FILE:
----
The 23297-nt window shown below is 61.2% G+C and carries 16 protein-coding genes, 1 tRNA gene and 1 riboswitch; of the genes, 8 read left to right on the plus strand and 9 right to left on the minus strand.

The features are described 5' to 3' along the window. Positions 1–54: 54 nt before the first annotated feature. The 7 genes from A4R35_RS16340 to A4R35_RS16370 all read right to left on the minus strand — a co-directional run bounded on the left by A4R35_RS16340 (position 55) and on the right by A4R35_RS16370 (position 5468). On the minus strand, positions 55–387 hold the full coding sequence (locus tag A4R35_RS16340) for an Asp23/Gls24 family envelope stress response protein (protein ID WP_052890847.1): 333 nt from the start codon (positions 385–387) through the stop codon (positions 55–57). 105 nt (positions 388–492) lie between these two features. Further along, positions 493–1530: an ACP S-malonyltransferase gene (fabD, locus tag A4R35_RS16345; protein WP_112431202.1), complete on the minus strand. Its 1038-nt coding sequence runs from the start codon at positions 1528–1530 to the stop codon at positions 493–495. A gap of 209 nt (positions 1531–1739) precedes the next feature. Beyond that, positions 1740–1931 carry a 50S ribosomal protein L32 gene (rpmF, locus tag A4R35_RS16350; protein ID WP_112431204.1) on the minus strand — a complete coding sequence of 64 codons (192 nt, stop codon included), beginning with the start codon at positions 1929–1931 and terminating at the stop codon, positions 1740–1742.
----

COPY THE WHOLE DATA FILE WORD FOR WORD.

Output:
The 23297-nt window shown below is 61.2% G+C and carries 16 protein-coding genes, 1 tRNA gene and 1 riboswitch; of the genes, 8 read left to right on the plus strand and 9 right to left on the minus strand.

The features are described 5' to 3' along the window. Positions 1–54: 54 nt before the first annotated feature. The 7 genes from A4R35_RS16340 to A4R35_RS16370 all read right to left on the minus strand — a co-directional run bounded on the left by A4R35_RS16340 (position 55) and on the right by A4R35_RS16370 (position 5468). On the minus strand, positions 55–387 hold the full coding sequence (locus tag A4R35_RS16340) for an Asp23/Gls24 family envelope stress response protein (protein ID WP_052890847.1): 333 nt from the start codon (positions 385–387) through the stop codon (positions 55–57). 105 nt (positions 388–492) lie between these two features. Further along, positions 493–1530: an ACP S-malonyltransferase gene (fabD, locus tag A4R35_RS16345; protein WP_112431202.1), complete on the minus strand. Its 1038-nt coding sequence runs from the start codon at positions 1528–1530 to the stop codon at positions 493–495. A gap of 209 nt (positions 1531–1739) precedes the next feature. Beyond that, positions 1740–1931 carry a 50S ribosomal protein L32 gene (rpmF, locus tag A4R35_RS16350; protein ID WP_112431204.1) on the minus strand — a complete coding sequence of 64 codons (192 nt, stop codon included), beginning with the start codon at positions 1929–1931 and terminating at the stop codon, positions 1740–1742.